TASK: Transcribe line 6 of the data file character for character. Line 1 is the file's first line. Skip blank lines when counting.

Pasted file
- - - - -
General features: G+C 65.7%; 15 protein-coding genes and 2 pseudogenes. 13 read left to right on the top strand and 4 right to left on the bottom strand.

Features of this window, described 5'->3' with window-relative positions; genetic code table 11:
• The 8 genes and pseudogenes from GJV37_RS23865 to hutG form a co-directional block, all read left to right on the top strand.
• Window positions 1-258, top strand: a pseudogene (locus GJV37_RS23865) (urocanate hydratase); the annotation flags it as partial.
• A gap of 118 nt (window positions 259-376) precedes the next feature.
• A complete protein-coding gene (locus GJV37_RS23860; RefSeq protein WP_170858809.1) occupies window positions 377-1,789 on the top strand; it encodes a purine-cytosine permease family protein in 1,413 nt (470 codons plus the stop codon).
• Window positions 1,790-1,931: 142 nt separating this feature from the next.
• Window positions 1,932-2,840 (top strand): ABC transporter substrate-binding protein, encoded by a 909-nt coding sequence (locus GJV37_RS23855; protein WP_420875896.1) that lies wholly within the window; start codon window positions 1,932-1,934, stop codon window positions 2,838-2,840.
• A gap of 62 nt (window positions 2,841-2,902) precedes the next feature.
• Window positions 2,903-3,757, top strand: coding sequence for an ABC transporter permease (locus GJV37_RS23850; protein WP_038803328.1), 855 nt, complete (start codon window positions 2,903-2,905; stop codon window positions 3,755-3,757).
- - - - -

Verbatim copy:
• A complete protein-coding gene (locus GJV37_RS23860; RefSeq protein WP_170858809.1) occupies window positions 377-1,789 on the top strand; it encodes a purine-cytosine permease family protein in 1,413 nt (470 codons plus the stop codon).